[[!tails_ticket 6299]]),
  B.4.2. Implement a mechanism to save the list of packages used at
  ISO build time ([[!tails_ticket 6297]])

  Some more code was written and reviewed. A few potential issues were
  identified and are being discussed within the team.

- B.4.6. Adjust the rest of our ecosystem to the freezable APT
  repository

  We started an evaluation of the hardware resources required by our
  draft design ([[!tails_ticket 6295]]).

# C. Scale our infrastructure

## C.2. Be able to detect within hours failures and malfunction on our services

We had to reschedule our plans on this front, as the Jenkins deliverable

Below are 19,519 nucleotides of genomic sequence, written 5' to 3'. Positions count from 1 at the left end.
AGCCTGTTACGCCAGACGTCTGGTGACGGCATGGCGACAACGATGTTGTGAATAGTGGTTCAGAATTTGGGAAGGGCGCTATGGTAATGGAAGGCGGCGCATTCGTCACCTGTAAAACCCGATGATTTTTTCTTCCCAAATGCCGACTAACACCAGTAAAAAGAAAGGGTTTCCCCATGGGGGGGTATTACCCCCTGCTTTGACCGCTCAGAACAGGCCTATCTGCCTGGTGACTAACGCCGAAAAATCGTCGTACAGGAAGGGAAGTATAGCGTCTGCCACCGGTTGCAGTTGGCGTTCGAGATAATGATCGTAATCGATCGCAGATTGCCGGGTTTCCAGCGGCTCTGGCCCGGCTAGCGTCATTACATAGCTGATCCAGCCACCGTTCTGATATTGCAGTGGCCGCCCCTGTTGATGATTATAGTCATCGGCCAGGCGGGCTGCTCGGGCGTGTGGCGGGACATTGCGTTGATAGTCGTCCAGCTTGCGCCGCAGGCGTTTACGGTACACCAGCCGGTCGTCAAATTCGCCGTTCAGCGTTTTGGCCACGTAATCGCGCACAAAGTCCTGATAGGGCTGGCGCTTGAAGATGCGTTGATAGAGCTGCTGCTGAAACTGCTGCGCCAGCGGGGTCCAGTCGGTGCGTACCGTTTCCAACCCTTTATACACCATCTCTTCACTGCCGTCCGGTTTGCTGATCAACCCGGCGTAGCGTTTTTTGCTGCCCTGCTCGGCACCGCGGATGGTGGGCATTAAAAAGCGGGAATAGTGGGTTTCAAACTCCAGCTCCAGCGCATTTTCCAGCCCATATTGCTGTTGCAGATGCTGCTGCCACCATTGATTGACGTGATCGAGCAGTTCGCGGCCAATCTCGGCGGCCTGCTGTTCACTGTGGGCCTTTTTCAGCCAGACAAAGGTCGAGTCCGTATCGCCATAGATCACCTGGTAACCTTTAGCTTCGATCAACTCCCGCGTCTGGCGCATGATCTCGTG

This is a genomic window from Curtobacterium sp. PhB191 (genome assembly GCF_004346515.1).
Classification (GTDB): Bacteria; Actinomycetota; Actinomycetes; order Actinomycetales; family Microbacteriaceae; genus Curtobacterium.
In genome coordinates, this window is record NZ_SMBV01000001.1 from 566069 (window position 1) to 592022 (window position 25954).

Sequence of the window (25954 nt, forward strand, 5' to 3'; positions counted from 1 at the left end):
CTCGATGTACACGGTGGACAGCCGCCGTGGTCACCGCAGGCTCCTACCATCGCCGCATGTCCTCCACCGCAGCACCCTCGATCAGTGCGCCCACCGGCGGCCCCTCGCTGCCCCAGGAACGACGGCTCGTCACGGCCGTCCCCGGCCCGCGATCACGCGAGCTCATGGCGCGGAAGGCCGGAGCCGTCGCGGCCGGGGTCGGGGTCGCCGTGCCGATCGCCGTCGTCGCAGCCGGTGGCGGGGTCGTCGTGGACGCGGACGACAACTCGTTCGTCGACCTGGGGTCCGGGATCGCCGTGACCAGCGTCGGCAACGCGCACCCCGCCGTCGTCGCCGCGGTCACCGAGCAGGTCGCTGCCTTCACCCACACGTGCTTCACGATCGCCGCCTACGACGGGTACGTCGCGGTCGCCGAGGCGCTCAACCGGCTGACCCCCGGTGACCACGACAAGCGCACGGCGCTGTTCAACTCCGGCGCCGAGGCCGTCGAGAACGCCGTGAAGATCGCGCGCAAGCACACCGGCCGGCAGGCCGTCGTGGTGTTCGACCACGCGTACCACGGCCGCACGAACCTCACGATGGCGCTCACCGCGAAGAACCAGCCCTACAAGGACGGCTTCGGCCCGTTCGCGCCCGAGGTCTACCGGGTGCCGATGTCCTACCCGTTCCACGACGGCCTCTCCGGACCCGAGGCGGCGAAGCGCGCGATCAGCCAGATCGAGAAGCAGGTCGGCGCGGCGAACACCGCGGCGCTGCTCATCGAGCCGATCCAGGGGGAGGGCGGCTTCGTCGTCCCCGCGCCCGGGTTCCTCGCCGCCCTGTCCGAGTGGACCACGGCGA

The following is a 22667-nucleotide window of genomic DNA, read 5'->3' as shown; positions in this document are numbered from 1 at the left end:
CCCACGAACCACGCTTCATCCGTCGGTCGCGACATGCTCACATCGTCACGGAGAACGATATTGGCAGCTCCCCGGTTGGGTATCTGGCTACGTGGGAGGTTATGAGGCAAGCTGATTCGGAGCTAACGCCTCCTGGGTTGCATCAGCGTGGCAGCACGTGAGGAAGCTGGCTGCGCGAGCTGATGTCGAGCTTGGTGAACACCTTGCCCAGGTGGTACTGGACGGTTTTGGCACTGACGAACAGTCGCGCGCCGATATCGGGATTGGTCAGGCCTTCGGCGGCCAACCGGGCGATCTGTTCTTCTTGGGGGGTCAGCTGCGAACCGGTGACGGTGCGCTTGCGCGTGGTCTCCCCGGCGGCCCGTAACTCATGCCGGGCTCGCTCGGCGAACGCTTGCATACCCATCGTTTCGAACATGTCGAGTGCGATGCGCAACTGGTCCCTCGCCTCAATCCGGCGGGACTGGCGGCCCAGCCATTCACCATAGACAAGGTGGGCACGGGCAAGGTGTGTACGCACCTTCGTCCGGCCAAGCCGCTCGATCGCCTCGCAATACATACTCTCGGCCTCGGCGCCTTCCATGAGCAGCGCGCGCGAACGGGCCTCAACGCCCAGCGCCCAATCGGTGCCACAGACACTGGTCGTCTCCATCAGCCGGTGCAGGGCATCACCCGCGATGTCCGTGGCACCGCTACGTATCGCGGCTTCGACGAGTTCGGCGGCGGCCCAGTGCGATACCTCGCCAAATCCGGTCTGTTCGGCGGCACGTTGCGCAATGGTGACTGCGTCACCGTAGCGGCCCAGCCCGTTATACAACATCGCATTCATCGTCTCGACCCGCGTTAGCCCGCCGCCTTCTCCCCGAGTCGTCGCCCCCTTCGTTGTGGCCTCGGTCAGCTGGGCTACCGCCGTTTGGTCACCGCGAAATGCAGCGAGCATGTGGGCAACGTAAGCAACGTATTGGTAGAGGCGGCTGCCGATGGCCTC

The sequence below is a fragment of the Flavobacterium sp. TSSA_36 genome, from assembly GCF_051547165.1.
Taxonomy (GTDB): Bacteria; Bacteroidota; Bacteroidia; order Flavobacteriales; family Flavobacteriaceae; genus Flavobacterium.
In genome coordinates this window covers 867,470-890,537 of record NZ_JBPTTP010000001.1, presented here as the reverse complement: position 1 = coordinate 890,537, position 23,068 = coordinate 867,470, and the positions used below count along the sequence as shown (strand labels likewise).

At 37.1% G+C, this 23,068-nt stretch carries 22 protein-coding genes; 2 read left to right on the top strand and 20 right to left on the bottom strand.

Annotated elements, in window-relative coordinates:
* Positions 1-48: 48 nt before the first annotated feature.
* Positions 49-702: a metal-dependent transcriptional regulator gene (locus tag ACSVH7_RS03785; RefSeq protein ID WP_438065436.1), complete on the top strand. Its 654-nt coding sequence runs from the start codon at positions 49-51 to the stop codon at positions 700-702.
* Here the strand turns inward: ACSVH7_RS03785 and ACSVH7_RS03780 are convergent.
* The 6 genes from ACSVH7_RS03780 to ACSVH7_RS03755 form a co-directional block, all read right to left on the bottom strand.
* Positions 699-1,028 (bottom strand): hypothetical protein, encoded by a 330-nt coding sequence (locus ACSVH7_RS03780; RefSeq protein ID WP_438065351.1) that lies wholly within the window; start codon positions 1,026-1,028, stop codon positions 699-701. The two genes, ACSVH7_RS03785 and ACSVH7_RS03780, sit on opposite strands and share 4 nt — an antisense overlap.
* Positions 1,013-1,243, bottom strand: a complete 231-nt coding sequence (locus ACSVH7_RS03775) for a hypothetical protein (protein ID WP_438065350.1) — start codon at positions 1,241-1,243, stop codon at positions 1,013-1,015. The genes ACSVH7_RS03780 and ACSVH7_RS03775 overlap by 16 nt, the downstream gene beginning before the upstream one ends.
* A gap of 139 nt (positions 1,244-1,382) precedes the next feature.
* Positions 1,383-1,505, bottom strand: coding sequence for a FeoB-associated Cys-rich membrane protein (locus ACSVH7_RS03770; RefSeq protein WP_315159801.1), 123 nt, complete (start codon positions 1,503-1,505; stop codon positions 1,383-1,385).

took some more of our time, as well as the Tails 1.8.1 emergency
release.

We already started to build a prototype
setup using Puppet to get an idea of how the chosen solution can be
deployed, and how compatible it is with our setup.

We plan to go on deploying this prototype by the end of January, as
well as finishing the installation of the VM that will host this
service, which means deciding how we'll handle its Puppet
configuration ([[!tails_ticket 10760]]).

We are now aiming to have this all deployed in production by the end
of March.

## C.4. Maintain our already existing services

We kept on answering the requests from the community as well as taking
care of security updates as covered by "C.4.4.  Administer our services
up to milestone IV" until the end of December.

We also had a sysadmin sprint mid-December. Sadly, we ended up
spending most of it on the Tails 1.8.1 emergency release.

To save a bit of disk space that we need for future work (e.g the freezable
APT repo), we reduced the temporary partitions used by our ISO testing
virtual machines, after evaluating what they really use.